• The ban on juvenile solitary confinement does not include any enforcement mechanism for violations. Without a means of enforcing the right to not be put into solitary confinement, the ban doesn’t necessarily protect juveniles in practice. Advocates are asking for a system that allows kids who have been illegally held in solitary confinement to be able to collect damages without having to file a lawsuit as a means of enforcement. 

If you would like to weigh in on this issue, you can email or call your King County councilmembers and/or give public comment in person or remotely at the committee meeting on Tuesday, November 7 at 9:30am.

Drugs in King County Jail

According to an indictment, a former King County Jail guard allegedly accepted bribes to bring methamphetamine and fentanyl into the King County Jail for two inmates. 

In response, Executive Constantine released the following statement

“The charges alleged in this indictment represent not just a breach of public safety, but a disdain for the trust placed in those we count on to serve and protect. I want to make clear – the charges against this former employee and his co-conspirators tarnish the work that our corrections officers do every day to serve their community with professionalism and the highest standards of care.

The public can count on King County to continue doing everything we can to stop fentanyl and other contraband from entering our correctional facilities.”

Once again, this calls into question the intentions behind Seattle’s drug criminalization bill passed earlier this fall, given some of the people arrested due to this bill will end up in a jail in which illegal drugs are potentially circulating.

WA State News:

Finally, a small tidbit of what is to come during the next state legislative session beginning in January 2024:

Meanwhile, more help will be sought to fill the ranks of law enforcement agencies. The Association of Washington Cities wants the Legislature to update the local Public Safety Sales Tax to allow councils to use the funds to boost officer pay and increase behavioral health resources. It’s also asking the state to offer more classes at the Basic Law Enforcement Academy and expand regional academies.”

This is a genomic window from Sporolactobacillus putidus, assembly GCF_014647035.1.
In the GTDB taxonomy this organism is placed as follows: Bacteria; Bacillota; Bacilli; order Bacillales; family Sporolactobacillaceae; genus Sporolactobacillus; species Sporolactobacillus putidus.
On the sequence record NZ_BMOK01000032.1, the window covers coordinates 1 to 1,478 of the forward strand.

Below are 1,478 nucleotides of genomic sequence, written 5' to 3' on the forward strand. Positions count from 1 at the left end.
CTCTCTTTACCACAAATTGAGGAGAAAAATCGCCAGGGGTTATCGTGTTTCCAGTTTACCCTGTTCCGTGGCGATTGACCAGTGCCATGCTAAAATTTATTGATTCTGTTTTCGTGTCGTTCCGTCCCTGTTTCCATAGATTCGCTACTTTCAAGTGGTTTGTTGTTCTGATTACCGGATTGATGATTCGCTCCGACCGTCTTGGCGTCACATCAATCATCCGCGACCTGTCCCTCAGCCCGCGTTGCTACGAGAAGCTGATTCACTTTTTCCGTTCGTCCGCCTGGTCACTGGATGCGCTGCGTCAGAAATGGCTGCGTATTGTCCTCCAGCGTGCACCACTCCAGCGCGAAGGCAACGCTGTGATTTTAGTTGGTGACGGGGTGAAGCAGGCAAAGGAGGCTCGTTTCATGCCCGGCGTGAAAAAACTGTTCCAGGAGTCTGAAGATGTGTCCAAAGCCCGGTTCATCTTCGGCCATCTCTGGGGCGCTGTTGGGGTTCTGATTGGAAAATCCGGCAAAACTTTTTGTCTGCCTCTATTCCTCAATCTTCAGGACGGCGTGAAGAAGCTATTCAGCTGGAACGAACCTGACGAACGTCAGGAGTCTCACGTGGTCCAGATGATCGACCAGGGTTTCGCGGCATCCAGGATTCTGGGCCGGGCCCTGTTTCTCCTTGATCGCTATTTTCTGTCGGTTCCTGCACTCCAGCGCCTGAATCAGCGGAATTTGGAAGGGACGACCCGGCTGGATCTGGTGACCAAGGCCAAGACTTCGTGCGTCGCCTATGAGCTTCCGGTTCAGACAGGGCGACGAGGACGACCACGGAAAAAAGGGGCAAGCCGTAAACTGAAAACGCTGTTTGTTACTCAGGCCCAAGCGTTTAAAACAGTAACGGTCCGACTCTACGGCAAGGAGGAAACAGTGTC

Recent Headlines:

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More Ruse News, Fewer Stops for Traffic Infractions

WA State Legislature News

First up today we have HB 1788, which would un-do reforms made last year with HB 1054 and revert to a previous standard of Reasonable Suspicion for vehicular pursuits. People Power Washington – Police Accountability OPPOSES this bill.
Next up we have several bills up for executive session in the House on this Thursday, January 20: HB1756 (solitary confinement), HB1507 (independent prosecutor), HB1735 (limiting the types of court orders where officers can use force), and HB1719 (clarifies use of certain less lethal weapons). You can email the members of the Public Safety committee to urge them to pass some or all of these bills out of committee. Email addresses and a script are available here.

Seattle News

Carolyn Bick has updated their story on the SPD ruse scandal and it’s worth another read:
According to Converge Media’s Jan. 12 Morning Update show, new Mayor Bruce Harrell said when questioned by Converge Media at a press conference that same morning that none of the EOC staff told him they knew about the ruse or had information about it.
“A couple of days ago, I was at the Office of Emergency Management, talking to its director and its assistant director … and we asked the question, ‘Did you know there was a ruse going on?‘” Harrell said. “As you know, OEM [Office of Emergency Management] was activated … and they said they did not know there was a ruse — which then, in our inquiry, raises some issues, that if they are making tactical decisions based on false information, that is problematic.”
They also included communications from SCSO (Snohomish County Sheriff’s Office), including an email sent the day before the ruse took place, in which Sgt. Caterson wrote, “Thus, guys are very concerned about working down there with the current climate, the restrictions/bans, SPD policies and how they differ from our policies, etc. This is coupled with the fact that SPD officers are sitting around their respective precincts while other agencies are working their city.” This is relevant because the SPD Captain involved with planning the ruse later stated he did so after “all our mutual aid partners … had abandoned us.”
SPD Chief Diaz announced on Friday that SPD will no longer stop people for four minor traffic infractions: